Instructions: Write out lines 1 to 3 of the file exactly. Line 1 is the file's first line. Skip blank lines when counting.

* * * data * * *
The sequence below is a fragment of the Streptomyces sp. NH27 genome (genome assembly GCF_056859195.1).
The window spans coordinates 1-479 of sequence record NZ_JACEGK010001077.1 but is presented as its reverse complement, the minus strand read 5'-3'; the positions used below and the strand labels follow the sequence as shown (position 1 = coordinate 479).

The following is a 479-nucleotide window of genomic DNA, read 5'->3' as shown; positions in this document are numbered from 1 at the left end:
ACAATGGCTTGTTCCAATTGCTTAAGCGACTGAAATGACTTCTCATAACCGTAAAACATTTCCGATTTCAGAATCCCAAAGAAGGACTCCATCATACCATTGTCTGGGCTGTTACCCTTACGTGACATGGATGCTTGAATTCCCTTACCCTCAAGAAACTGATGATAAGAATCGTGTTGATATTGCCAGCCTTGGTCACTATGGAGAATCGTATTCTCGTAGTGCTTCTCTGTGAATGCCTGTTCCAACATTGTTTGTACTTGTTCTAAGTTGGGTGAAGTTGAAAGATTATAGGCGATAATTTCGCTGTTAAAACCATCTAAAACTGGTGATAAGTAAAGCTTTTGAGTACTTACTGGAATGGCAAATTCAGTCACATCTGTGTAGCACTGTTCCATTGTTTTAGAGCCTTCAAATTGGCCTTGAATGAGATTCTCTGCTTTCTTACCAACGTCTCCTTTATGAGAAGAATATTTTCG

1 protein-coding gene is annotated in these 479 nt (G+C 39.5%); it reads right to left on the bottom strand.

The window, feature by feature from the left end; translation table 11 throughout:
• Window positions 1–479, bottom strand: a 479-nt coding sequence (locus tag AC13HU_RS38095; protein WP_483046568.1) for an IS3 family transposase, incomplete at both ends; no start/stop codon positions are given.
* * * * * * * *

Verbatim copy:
The sequence below is a fragment of the Streptomyces sp. NH27 genome (genome assembly GCF_056859195.1).
The window spans coordinates 1-479 of sequence record NZ_JACEGK010001077.1 but is presented as its reverse complement, the minus strand read 5'-3'; the positions used below and the strand labels follow the sequence as shown (position 1 = coordinate 479).

The following is a 479-nucleotide window of genomic DNA, read 5'->3' as shown; positions in this document are numbered from 1 at the left end: